Play Live Radio
Next Up:
Available On Air Stations
Watch Live


San Diego County now has overdose reversal drug in vending machines

Can a vending machine save lives? It can if it’s stocked with naloxone, the drug that can reverse opioid overdoses.

San Diego County has begun a rollout of these vending machines, with the first now installed at the McAlister Institute treatment and education center in West Chula Vista. It dispenses two nasal doses of naloxone, commonly known by the brand name Narcan.

The machine is free to use and available to anyone. All you have to do is scan a barcode, fill out some basic information and watch a short video on how to use naloxone. After that, you can receive up to six doses per visit.


“It’s been up for about a week and over the last couple days we’ve seen a lot of use and just members of the public coming by to see it,” said Carlos Cuervo, program manager at the McAlister Institute. “Naloxone is an opioid antagonist or blocker so it goes to those receptors in the brain, blocking the opioid and allowing you to breathe.”

The naloxone vending machine in Chula Vista is one of 12 planned for the San Diego region, part of a county program to increase access to the life-saving medication. San Diego County officials report two San Diegans die every day because of opioid overdoses.

“Our efforts really are around saving lives and so the work that we do is about ensuring that people have an opportunity to access treatment and get better — they can't do that if they die of an overdose,” said Stephanie Lao, San Diego County’s harm reduction program coordinator.

The machines were supposed to be rolled out late last year, but officials pointed to supply issues with the manufacturer for the delay. Lao said they hope to have a dozen operating by June.

“This is really just about increasing access and for the foreseeable future we want to ensure that accessibility is available,” she said.


While Naloxone vending machines are new to San Diego, they’ve already been up and running in other metro areas. In the Tacoma, Washington area the Dave Purchase Project operates a needle exchange service and rolled out three of the vending machines in early February.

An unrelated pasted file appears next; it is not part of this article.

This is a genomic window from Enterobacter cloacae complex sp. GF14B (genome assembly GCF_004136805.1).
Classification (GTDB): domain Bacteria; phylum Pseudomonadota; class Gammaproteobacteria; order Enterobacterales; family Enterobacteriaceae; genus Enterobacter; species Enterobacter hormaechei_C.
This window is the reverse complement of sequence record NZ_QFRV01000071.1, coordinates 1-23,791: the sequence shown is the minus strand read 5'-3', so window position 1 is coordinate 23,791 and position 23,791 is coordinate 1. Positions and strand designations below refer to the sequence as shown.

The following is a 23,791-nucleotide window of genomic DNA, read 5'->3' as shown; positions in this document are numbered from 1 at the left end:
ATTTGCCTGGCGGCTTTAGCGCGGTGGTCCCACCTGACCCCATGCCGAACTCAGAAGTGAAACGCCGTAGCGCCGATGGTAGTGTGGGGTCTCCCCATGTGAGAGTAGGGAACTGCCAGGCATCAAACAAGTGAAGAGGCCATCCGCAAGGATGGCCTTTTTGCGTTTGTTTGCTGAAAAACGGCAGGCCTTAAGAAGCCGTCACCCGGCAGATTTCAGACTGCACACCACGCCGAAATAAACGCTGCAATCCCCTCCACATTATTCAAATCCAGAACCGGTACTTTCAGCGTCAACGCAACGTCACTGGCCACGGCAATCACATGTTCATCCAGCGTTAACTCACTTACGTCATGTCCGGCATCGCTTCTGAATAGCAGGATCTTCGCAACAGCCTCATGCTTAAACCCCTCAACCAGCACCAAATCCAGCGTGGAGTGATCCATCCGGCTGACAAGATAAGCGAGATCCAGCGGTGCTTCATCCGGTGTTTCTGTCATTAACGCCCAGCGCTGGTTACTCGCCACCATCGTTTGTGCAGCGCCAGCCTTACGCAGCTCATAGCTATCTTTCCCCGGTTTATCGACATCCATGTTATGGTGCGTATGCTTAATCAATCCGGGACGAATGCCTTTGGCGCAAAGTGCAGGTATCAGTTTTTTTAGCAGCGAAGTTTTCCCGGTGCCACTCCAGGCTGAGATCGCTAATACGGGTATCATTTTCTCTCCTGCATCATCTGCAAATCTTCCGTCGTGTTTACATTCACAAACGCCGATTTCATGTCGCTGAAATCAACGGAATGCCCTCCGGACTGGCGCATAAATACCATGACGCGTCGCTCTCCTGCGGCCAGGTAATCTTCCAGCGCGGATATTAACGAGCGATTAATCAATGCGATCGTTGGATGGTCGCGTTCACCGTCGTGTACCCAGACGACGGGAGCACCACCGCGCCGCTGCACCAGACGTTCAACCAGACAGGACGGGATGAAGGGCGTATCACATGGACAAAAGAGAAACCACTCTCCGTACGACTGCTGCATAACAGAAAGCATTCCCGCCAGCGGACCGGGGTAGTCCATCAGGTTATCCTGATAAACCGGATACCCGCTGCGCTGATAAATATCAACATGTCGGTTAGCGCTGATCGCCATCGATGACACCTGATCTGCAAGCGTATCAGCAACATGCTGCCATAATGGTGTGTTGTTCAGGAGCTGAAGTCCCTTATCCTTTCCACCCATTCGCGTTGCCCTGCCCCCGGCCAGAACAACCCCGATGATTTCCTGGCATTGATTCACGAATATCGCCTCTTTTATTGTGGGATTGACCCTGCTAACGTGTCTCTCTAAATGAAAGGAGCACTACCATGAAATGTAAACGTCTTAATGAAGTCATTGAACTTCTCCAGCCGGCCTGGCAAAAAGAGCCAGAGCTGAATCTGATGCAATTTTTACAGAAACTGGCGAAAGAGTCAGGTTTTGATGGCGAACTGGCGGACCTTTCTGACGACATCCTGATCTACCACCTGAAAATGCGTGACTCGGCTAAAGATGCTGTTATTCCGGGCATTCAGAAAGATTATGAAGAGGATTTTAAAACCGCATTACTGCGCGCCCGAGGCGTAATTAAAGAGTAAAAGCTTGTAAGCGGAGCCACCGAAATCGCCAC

“There’s already been reports of reversals using Narcan that was made available through the machines,” said Paul LaKosky with the Dave Purchase Project.

The naloxone vending machines in Tacoma are located at a recovery center, a public library branch and a church. At least 400 naloxone doses have been distributed in the community through them, said LaKosky, who does not see a downside in expanding access.

“All it does is enable someone to get the education they need and provide them tools they need to save a life and keep breathing,” he said. “I think they’re a great tool, I don't think they’re a panacea. When used appropriately they can really expand access to populations that may not feel comfortable coming in for other services yet.”

Nasal (left) and injected (middle) doses of naloxone sit on a table inside of a recreational vehicle used by the San Diego Harm Reduction Coalition.
Charlotte Radulovich
Nasal (left) and injected (middle) doses of naloxone sit on a table inside of a recreational vehicle used by the San Diego Harm Reduction Coalition.

The vending machines are just one part of the overall effort to increase access to naloxone. Tara Stamos-Buesig runs the Harm Reduction Coalition of San Diego, which provides mobile services, including testing drugs for fentanyl and distributing nasal and injected doses of naloxone.

“We have seen an increased need for naloxone and harm reduction services across the U.S. and San Diego is no different,” Stamos-Buesig said.

The Harm Reduction Coalition works to meet people where they are — whether they’re on the streets, in their homes or even at large events like festivals and concerts.

“Overdose does not discriminate,” Stamos-Buesig said. “It doesn't matter how old you are, how much money you have, whether you’re housed or not, what race or ethnicity.”

She said to save lives it is important to make naloxone more accessible and free of charge.

“Each community may have different barriers and that’s why it’s important to go talk to communities and see what are the barriers for you — transportation or knowing where to get it,” Stamos-Buesig said.

While the National Institutes of Health deem it safe, experts stress that access to naloxone is not a substitute for medical treatment, or getting help for addiction.

“I want people to understand that we do have an opioid epidemic going on and this isn't part of the problem — it’s part of the solution,” Cuervo said. “Most of the public knows how to do the Heimlich maneuver — CPR (cardiopulmonary resuscitation) — this is another life saving tool.”

If there is an opioid emergency people should call 9-1-1.

KPBS has created a public safety coverage policy to guide decisions on what stories we prioritize, as well as whose narratives we need to include to tell complete stories that best serve our audiences. This policy was shaped through months of training with the Poynter Institute and feedback from the community. You can read the full policy here.